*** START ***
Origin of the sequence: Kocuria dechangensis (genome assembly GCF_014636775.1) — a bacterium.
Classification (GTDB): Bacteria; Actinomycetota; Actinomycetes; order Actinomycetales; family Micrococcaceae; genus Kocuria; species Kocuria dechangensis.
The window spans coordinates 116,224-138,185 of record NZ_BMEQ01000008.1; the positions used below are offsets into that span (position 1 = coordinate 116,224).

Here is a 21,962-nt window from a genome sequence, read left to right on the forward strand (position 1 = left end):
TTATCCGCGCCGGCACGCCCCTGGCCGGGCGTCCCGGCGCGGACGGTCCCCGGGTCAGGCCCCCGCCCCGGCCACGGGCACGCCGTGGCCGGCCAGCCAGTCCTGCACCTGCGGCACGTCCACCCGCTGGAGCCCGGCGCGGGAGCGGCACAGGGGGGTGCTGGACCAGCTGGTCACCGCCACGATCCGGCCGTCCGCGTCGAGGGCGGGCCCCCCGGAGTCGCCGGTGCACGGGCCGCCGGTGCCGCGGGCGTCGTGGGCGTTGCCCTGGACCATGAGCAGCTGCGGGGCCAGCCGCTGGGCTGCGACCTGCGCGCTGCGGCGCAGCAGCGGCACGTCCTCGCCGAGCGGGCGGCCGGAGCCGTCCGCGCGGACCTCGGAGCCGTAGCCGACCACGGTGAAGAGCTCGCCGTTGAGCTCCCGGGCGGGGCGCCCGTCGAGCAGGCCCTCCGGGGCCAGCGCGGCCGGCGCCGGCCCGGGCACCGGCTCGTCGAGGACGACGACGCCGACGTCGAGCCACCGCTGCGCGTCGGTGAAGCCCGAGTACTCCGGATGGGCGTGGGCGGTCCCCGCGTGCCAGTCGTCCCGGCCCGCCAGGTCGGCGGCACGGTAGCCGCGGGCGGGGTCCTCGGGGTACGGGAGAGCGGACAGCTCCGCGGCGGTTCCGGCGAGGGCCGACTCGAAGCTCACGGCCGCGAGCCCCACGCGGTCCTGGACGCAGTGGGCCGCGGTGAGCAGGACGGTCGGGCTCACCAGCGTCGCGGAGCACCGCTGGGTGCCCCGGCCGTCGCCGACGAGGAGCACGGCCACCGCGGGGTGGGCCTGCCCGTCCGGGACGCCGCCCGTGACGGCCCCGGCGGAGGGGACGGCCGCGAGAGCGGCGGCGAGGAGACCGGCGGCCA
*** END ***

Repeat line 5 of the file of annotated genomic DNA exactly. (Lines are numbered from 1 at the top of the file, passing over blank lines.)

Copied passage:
TTATCCGCGCCGGCACGCCCCTGGCCGGGCGTCCCGGCGCGGACGGTCCCCGGGTCAGGCCCCCGCCCCGGCCACGGGCACGCCGTGGCCGGCCAGCCAGTCCTGCACCTGCGGCACGTCCACCCGCTGGAGCCCGGCGCGGGAGCGGCACAGGGGGGTGCTGGACCAGCTGGTCACCGCCACGATCCGGCCGTCCGCGTCGAGGGCGGGCCCCCCGGAGTCGCCGGTGCACGGGCCGCCGGTGCCGCGGGCGTCGTGGGCGTTGCCCTGGACCATGAGCAGCTGCGGGGCCAGCCGCTGGGCTGCGACCTGCGCGCTGCGGCGCAGCAGCGGCACGTCCTCGCCGAGCGGGCGGCCGGAGCCGTCCGCGCGGACCTCGGAGCCGTAGCCGACCACGGTGAAGAGCTCGCCGTTGAGCTCCCGGGCGGGGCGCCCGTCGAGCAGGCCCTCCGGGGCCAGCGCGGCCGGCGCCGGCCCGGGCACCGGCTCGTCGAGGACGACGACGCCGACGTCGAGCCACCGCTGCGCGTCGGTGAAGCCCGAGTACTCCGGATGGGCGTGGGCGGTCCCCGCGTGCCAGTCGTCCCGGCCCGCCAGGTCGGCGGCACGGTAGCCGCGGGCGGGGTCCTCGGGGTACGGGAGAGCGGACAGCTCCGCGGCGGTTCCGGCGAGGGCCGACTCGAAGCTCACGGCCGCGAGCCCCACGCGGTCCTGGACGCAGTGGGCCGCGGTGAGCAGGACGGTCGGGCTCACCAGCGTCGCGGAGCACCGCTGGGTGCCCCGGCCGTCGCCGACGAGGAGCACGGCCACCGCGGGGTGGGCCTGCCCGTCCGGGACGCCGCCCGTGACGGCCCCGGCGGAGGGGACGGCCGCGAGAGCGGCGGCGAGGAGACCGGCGGCCA